Sunday, March 06, 2011

I've read Hitler's Pope so you don't have to.

Brief summary: John Cornwell is to "history," what Dan Brown is to "literature."

Longer review posted on Amazon.

Of late, I've been reading a number of books on the relationship of the Christian churches with Nazi Germany in relation to the claim that the Catholic Church was somehow complicit with the Nazi Reich, e.g, Catholicism and the Roots of Nazism: Religious Identity and National Socialism,  The Holy Reich: Nazi Conceptions of Christianity, 1919-1945, Pope and Devil: The Vatican's Archives and the Third Reich, and The Aryan Jesus: Christian Theologians and the Bible in Nazi Germany. This interest has largely been inspired by the trope that Pius was "Hitler's Pope." What I've found is that real historians give no credence to the notion that Hitler was anything less than committed to the destruction of Catholicism or that the Catholic Church as a whole was the only institution that resisted "coordination" with the Nazi system, and paid a heavy price for that resistance.


I eventually decided to read Cornwell's "Hitler's Pope" to see what the fuss was about. What I discovered was a very poorly sourced book heavily based on a few secondary authorities which was illogical in its reasoning, paranoid in its depiction of Pius, confused in its apparent thesis, and ignorant of the actual condition of Catholicism in Germany during the `30s. I dog-eared each page that contained an error of logic or a double-standard applied to Pius or a failure to support a factual claim with a footnote or a fact presented without context and by the time I finished, I had dog-eared almost every other page.

To deal with some of the highlights:

1. Cornwell's actual thesis - which informs his presentation - is buried until page 371.

An engaged reader might wonder why a book ostensibly dedicated to the thesis that Pius XII was Hitler's Pope would spend 50 to 60 pages on Pius XII's life after the end of World War II, or would spend eight pages criticizing the papacy of Pope John Paul II, who, after all, had nothing to do with Catholic-Nazi relations. The answer is found on p. 371 where Cornwell writes that "[i]t has been the urgent thesis of this book that when the papacy waxes strong at the expense of the people of God, the Catholic Church declines in its moral and spiritual influence to the detriment of all."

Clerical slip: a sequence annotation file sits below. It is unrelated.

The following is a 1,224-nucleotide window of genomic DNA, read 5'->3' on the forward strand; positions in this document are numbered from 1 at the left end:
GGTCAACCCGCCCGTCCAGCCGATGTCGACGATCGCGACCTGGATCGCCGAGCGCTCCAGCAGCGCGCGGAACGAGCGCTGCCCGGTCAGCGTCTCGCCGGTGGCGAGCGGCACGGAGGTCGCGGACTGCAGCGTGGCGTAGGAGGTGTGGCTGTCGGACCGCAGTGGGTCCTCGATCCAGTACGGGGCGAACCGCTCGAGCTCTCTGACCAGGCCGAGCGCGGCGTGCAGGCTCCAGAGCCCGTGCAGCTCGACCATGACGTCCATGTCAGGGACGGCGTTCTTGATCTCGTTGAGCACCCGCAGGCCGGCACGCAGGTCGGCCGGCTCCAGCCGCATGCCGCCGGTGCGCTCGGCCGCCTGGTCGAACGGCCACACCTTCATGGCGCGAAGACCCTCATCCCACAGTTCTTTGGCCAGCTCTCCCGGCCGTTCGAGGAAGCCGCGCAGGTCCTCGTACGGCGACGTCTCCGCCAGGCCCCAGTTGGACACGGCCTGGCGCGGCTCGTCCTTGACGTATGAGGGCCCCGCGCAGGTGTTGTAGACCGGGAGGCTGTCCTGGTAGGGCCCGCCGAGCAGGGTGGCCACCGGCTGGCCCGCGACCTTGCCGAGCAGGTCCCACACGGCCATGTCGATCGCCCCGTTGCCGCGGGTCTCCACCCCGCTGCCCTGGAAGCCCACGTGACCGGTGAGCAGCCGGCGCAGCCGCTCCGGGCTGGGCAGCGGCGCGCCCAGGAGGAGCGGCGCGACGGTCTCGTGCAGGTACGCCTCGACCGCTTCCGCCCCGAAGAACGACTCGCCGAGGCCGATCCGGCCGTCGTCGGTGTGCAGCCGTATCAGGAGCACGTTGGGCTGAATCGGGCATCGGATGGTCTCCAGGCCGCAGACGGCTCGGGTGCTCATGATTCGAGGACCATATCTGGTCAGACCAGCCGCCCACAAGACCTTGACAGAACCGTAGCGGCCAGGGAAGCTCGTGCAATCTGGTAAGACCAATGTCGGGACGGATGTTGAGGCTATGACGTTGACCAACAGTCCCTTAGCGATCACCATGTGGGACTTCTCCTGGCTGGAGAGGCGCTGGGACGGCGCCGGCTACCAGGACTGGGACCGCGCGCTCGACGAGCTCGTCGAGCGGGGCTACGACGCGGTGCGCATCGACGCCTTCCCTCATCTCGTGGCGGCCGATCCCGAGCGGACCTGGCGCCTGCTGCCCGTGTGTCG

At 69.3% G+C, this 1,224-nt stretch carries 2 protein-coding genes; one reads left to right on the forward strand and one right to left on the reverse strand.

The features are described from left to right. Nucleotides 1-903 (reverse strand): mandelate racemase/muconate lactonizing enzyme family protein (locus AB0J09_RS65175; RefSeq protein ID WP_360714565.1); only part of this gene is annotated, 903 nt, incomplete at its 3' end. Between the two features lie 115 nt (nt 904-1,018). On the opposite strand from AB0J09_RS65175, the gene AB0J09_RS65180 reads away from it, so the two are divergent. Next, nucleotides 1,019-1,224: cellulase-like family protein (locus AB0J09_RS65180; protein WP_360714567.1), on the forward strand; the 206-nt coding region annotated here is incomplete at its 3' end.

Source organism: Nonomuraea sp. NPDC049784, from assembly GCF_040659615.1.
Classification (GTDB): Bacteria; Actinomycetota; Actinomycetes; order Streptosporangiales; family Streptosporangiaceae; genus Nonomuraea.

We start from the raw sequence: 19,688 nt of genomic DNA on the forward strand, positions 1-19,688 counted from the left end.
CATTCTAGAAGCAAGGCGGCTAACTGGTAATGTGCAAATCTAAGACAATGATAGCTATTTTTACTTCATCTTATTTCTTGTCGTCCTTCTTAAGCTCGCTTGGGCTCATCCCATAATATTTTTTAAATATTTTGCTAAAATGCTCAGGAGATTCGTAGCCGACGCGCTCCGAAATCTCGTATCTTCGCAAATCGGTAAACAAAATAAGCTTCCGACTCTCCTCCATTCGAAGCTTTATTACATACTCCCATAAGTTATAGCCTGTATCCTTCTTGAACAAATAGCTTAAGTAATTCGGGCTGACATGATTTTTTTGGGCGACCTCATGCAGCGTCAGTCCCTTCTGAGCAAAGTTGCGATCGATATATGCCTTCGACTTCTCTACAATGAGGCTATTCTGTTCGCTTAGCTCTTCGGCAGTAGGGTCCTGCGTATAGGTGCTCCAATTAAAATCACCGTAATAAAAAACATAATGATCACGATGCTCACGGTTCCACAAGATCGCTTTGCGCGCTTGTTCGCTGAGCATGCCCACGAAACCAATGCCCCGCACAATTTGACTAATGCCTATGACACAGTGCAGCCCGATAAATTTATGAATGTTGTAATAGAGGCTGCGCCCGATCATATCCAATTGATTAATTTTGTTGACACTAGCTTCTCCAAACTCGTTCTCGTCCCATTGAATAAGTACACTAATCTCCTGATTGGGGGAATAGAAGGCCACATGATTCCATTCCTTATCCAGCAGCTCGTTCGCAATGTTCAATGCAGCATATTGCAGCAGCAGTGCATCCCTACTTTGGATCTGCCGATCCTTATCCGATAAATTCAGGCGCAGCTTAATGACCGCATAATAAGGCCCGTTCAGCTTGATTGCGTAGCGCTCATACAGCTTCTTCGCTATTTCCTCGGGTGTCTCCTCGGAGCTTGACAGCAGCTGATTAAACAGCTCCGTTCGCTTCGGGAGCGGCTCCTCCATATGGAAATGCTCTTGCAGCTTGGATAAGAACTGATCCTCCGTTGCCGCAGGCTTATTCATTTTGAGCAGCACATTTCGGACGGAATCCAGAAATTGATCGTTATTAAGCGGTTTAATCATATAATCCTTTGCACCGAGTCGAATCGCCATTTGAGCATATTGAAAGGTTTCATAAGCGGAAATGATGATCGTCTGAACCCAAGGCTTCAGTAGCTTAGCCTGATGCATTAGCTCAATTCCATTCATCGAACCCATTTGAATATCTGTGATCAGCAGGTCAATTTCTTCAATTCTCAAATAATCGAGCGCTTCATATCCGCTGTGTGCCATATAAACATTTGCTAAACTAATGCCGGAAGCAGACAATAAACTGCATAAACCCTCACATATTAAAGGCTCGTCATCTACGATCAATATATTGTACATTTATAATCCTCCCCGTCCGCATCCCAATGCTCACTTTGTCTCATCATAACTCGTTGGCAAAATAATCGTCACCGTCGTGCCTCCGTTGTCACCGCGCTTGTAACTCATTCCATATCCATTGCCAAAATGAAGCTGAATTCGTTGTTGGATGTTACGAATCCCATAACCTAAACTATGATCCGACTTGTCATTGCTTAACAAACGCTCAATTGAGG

There's nothing wrong with Cornwell having such a thesis, but it is dishonest of him to bury that thesis in a book until the end of his book. Readers are entitled to know that Cornwell's critique of Pius is informed by his opposition to "ultramontanist Catholicism" - i.e., "centralist" Catholics (Hitler's Pope ("HP") p. 5) - from the start. By not making that bias apparent from the outset, readers are either confused by all of the "cheap shots" that Cornwell levels at Pius, no matter how irrelevant, or they are "well-poisoned" by those cheap shots, which have no purpose in explaining Pius so much as disposing the reader against Pius. Knowing from the outset that Cornwell's thesis is that a strong papacy is bad for Catholicism would put the reader in a position to judge the credibility of Cornwell's claims in their proper context.

2. Cornwell's ostensible thesis is incredibly, well, lame when he states is forthrightly.

The "buzz" around Cornwell's book is that he somehow shows that Pius was a crypto-Nazi or a Nazi sympathizer, but on page xviii of the preface to the 2008 edition, Cornwell writes, "[n]one of this indicates that Pacelli was a Nazi sympathizer or that he had anything but contempt for Hitler." That must come as a shocking statement for the many people who have relied on Cornwell, or at least the title of his book, for asserting that Pius was a crypto-Nazi or that fascism is simply another word for "right wing Catholicism."